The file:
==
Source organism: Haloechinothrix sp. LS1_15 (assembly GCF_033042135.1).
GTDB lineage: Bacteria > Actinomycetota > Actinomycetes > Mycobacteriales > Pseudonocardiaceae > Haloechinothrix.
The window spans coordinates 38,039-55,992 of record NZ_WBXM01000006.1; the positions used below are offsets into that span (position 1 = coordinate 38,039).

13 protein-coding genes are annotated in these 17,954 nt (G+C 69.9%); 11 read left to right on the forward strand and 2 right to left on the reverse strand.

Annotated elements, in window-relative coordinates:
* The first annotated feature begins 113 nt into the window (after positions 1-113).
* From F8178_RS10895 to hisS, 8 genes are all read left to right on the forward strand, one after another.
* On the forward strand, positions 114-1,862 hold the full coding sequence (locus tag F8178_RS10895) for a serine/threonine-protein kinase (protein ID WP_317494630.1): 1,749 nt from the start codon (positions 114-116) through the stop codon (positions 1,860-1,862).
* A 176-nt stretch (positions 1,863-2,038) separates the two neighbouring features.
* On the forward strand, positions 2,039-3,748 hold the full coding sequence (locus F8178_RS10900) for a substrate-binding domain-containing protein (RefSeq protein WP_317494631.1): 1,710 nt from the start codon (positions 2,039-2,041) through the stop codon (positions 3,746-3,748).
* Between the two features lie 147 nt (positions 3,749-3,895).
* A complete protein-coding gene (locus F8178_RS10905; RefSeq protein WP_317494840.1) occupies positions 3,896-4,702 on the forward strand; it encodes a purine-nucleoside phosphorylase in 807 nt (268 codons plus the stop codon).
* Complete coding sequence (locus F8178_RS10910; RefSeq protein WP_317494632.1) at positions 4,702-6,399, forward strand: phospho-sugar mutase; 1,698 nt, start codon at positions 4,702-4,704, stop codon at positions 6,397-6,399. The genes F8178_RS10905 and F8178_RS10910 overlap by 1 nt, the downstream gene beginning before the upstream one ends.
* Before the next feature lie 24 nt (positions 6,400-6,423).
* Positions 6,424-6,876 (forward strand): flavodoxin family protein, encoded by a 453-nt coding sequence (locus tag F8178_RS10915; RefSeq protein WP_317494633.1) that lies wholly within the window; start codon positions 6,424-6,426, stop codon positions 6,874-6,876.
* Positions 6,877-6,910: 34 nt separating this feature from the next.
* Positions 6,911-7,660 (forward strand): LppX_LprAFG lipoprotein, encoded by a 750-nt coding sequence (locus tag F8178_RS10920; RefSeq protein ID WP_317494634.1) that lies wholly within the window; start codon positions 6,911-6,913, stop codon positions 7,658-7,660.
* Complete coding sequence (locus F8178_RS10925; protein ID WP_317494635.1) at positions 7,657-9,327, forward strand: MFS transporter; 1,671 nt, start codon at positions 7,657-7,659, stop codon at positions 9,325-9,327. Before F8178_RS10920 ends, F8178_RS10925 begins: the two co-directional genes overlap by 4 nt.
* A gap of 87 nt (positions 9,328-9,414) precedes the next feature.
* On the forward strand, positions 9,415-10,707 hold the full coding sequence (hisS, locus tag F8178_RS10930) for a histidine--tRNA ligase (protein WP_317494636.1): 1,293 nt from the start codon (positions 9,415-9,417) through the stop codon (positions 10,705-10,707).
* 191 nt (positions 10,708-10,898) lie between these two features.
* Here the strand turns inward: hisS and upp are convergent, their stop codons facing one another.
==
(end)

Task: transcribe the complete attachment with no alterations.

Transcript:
Source organism: Haloechinothrix sp. LS1_15 (assembly GCF_033042135.1).
GTDB lineage: Bacteria > Actinomycetota > Actinomycetes > Mycobacteriales > Pseudonocardiaceae > Haloechinothrix.
The window spans coordinates 38,039-55,992 of record NZ_WBXM01000006.1; the positions used below are offsets into that span (position 1 = coordinate 38,039).

13 protein-coding genes are annotated in these 17,954 nt (G+C 69.9%); 11 read left to right on the forward strand and 2 right to left on the reverse strand.

Annotated elements, in window-relative coordinates:
* The first annotated feature begins 113 nt into the window (after positions 1-113).
* From F8178_RS10895 to hisS, 8 genes are all read left to right on the forward strand, one after another.
* On the forward strand, positions 114-1,862 hold the full coding sequence (locus tag F8178_RS10895) for a serine/threonine-protein kinase (protein ID WP_317494630.1): 1,749 nt from the start codon (positions 114-116) through the stop codon (positions 1,860-1,862).
* A 176-nt stretch (positions 1,863-2,038) separates the two neighbouring features.
* On the forward strand, positions 2,039-3,748 hold the full coding sequence (locus F8178_RS10900) for a substrate-binding domain-containing protein (RefSeq protein WP_317494631.1): 1,710 nt from the start codon (positions 2,039-2,041) through the stop codon (positions 3,746-3,748).
* Between the two features lie 147 nt (positions 3,749-3,895).
* A complete protein-coding gene (locus F8178_RS10905; RefSeq protein WP_317494840.1) occupies positions 3,896-4,702 on the forward strand; it encodes a purine-nucleoside phosphorylase in 807 nt (268 codons plus the stop codon).
* Complete coding sequence (locus F8178_RS10910; RefSeq protein WP_317494632.1) at positions 4,702-6,399, forward strand: phospho-sugar mutase; 1,698 nt, start codon at positions 4,702-4,704, stop codon at positions 6,397-6,399. The genes F8178_RS10905 and F8178_RS10910 overlap by 1 nt, the downstream gene beginning before the upstream one ends.
* Before the next feature lie 24 nt (positions 6,400-6,423).
* Positions 6,424-6,876 (forward strand): flavodoxin family protein, encoded by a 453-nt coding sequence (locus tag F8178_RS10915; RefSeq protein WP_317494633.1) that lies wholly within the window; start codon positions 6,424-6,426, stop codon positions 6,874-6,876.
* Positions 6,877-6,910: 34 nt separating this feature from the next.
* Positions 6,911-7,660 (forward strand): LppX_LprAFG lipoprotein, encoded by a 750-nt coding sequence (locus tag F8178_RS10920; RefSeq protein ID WP_317494634.1) that lies wholly within the window; start codon positions 6,911-6,913, stop codon positions 7,658-7,660.
* Complete coding sequence (locus F8178_RS10925; protein ID WP_317494635.1) at positions 7,657-9,327, forward strand: MFS transporter; 1,671 nt, start codon at positions 7,657-7,659, stop codon at positions 9,325-9,327. Before F8178_RS10920 ends, F8178_RS10925 begins: the two co-directional genes overlap by 4 nt.
* A gap of 87 nt (positions 9,328-9,414) precedes the next feature.
* On the forward strand, positions 9,415-10,707 hold the full coding sequence (hisS, locus tag F8178_RS10930) for a histidine--tRNA ligase (protein WP_317494636.1): 1,293 nt from the start codon (positions 9,415-9,417) through the stop codon (positions 10,705-10,707).
* 191 nt (positions 10,708-10,898) lie between these two features.
* Here the strand turns inward: hisS and upp are convergent, their stop codons facing one another.